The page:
July 19 2017 -Mountain View, CA & Meyreuil, France: The SETI Institute and French startup Unistellar, announced a partnership today to commercialize a new telescope that promises to deliver an unparalleled view of the cosmos to amateur astronomers, and provide the opportunity to contribute directly to cutting-edge science.
Unistellar’s new eVscope™ leverages “Enhanced Vision” imaging technology and now provides three unique features never before offered in a compact mass-market instrument thanks to this partnership:
Enhanced Vision produces extremely sharp, detailed images of even faint astronomical objects by accumulating their light and projecting it into the telescope’s eyepiece. Enhanced Vision technology mimics the light gathering capability of significantly larger reflector telescopes, thus delivering unprecedented views of night-sky objects previously inaccessible to amateur astronomers. (more…)
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19 juillet 2017 Mountain View, Californie, Etats Unis et Meyreuil, France — L’Institut SETI et la start-up française Unistellar annoncent aujourd’hui un partenariat, dans le but de commercialiser un nouveau télescope offrant aux astronomes amateurs une qualité d’observation du ciel sans précédent, ainsi que l’opportunité de contribuer de façon déterminante aux dernières découvertes des astronomes professionnels.
L’eVscopeTM (Enhanced Vision Telescope) d’Unistellar atteint cet objectif grâce à trois fonctions qui n’ont jamais encore été rassemblées au sein d’un appareil compact et destiné au grand public:
La Vision Amplifiée, qui fournit des images exceptionnelles, fines et détaillées des objets astronomiques les plus lointains en accumulant la lumière et en la projetant directement dans l’oculaire du télescope. La technologie de la Vision Amplifiée remplace la capacité qu’ont les grands télescopes à accumuler la lumière, et fournit ainsi à l’oculaire de l’eVscope des images du ciel jusqu’à présent inaccessibles aux astronomes amateurs.
A Piece of Mars: No great scientific insights today, just a really lovely view of bright TARs and some very dark sand in this 0.875×0.5 km (0.54×0.31 mi) scene. Only one major wind acts in this region, moving sediment toward the west. Jezero crater, a prime landing site candidate for the Mars 2020 rover, lies 50 km to the west, so some of the sand blown into that crater passed through this area at some point in the past. (HiRISE, ESP_050899_1985, NASA/JPL/Univ. of Arizona)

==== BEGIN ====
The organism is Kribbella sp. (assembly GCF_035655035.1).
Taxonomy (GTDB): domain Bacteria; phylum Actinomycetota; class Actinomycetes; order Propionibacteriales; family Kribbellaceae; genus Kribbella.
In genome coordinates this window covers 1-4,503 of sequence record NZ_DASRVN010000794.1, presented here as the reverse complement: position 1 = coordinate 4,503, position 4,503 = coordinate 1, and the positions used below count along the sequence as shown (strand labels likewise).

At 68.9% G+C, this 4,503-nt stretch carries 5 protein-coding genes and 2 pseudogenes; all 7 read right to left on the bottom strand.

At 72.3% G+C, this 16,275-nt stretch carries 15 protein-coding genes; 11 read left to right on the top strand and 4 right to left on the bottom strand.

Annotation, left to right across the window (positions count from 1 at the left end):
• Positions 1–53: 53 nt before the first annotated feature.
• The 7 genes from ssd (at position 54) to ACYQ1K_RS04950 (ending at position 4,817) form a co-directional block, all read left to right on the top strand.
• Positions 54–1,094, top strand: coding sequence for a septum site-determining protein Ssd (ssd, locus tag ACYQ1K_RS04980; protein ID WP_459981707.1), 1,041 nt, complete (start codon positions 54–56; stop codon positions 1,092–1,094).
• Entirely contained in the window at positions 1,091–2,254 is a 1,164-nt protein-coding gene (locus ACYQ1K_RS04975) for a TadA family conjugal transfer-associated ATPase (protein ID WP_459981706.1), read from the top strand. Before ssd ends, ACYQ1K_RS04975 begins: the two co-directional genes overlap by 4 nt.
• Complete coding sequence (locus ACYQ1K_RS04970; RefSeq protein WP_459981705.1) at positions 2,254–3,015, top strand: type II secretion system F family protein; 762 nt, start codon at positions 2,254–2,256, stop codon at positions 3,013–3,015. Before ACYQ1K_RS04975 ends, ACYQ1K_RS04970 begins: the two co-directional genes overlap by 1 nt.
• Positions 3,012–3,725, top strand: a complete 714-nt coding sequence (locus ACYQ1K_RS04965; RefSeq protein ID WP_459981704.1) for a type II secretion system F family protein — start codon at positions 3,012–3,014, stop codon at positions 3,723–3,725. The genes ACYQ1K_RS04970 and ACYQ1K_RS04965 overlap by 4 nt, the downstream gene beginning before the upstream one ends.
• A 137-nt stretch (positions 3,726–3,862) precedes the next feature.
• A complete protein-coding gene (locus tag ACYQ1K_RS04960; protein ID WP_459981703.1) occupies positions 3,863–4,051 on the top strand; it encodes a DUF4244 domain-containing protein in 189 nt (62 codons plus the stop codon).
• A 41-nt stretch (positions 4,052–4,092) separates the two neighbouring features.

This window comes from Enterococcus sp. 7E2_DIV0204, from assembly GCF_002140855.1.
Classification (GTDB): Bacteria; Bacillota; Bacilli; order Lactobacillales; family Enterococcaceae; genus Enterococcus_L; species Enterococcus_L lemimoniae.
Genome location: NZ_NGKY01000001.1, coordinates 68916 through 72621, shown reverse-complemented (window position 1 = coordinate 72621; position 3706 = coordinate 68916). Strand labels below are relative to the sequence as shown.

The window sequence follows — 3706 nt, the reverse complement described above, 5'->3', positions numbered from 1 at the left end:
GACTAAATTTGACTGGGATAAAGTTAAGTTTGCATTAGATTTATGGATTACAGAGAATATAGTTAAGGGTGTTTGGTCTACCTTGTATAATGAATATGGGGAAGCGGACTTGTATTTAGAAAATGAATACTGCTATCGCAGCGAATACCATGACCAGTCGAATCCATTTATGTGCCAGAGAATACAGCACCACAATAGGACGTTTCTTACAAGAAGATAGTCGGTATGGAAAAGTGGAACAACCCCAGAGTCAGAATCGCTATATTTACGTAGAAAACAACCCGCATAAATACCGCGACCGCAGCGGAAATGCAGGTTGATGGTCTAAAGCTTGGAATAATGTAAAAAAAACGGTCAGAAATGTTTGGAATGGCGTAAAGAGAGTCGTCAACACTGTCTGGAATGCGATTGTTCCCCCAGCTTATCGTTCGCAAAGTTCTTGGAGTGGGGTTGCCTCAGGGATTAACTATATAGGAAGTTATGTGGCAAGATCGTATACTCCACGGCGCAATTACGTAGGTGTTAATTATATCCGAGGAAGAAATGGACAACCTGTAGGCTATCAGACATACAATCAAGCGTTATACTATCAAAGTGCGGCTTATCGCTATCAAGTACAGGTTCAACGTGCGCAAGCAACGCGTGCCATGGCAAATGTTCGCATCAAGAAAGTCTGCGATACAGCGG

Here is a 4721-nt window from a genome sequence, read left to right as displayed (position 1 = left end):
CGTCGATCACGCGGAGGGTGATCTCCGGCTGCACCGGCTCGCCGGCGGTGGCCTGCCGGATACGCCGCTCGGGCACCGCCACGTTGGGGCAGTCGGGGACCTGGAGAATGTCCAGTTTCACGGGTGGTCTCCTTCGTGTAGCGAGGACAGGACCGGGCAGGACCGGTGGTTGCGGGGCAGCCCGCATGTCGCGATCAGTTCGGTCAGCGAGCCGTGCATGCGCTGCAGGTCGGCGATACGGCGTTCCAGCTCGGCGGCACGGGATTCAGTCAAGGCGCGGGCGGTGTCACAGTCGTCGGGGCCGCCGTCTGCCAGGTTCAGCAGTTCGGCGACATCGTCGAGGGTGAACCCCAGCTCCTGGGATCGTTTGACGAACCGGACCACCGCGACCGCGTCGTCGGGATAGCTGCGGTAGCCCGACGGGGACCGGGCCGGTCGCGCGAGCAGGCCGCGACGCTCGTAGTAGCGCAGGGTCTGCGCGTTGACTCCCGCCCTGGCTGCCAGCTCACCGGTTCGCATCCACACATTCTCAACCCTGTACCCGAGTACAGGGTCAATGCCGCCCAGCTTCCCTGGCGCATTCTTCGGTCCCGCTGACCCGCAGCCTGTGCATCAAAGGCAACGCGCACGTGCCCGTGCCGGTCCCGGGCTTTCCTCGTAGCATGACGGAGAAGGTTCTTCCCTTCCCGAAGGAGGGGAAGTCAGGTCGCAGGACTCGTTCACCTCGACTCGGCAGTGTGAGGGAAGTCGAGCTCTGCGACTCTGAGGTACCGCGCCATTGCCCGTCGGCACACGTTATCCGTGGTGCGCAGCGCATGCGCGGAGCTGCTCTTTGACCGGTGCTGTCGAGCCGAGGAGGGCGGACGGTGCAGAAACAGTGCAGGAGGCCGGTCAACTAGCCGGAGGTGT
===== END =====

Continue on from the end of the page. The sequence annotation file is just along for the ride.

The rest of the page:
A Piece of Mars: I often use JMARS to visualize Mars data sets, especially images. They’ve recently updated their 3D layer, allowing folks to make lovely vistas by overlaying DTMs with images. I’m new at this, but I’ll experiment and see what I can do to make nice views. Here’s a series of barchan dunes marching away from a tall stack of layers in Becquerel crater, with no vertical exaggeration. (HiRISE, DTEEC_045140_2015_044784_2015, NASA/JPL/Univ. of Arizona)
A Piece of Mars: This 523×750 m (0.32×0.47 mi) scene shows a large dune. It’s quite colorful for some reason, although it’s partially false-color. What caught my eye is that the slip face on this dune has reversed direction, which is somewhat rare on Mars (but common on Earth). The main sand-moving wind blows from the right, forming a long avalanching slope (you can see long bright lines of grain fall slips at the lower center). But at some point a wind blew from the left, forming a small slip face in the opposite direction. Although many other wind directions have also help to build this dune, those two are the main winds apparent here. (HiRISE ESP_050887_2225, NASA/JPL/Univ. of Arizona)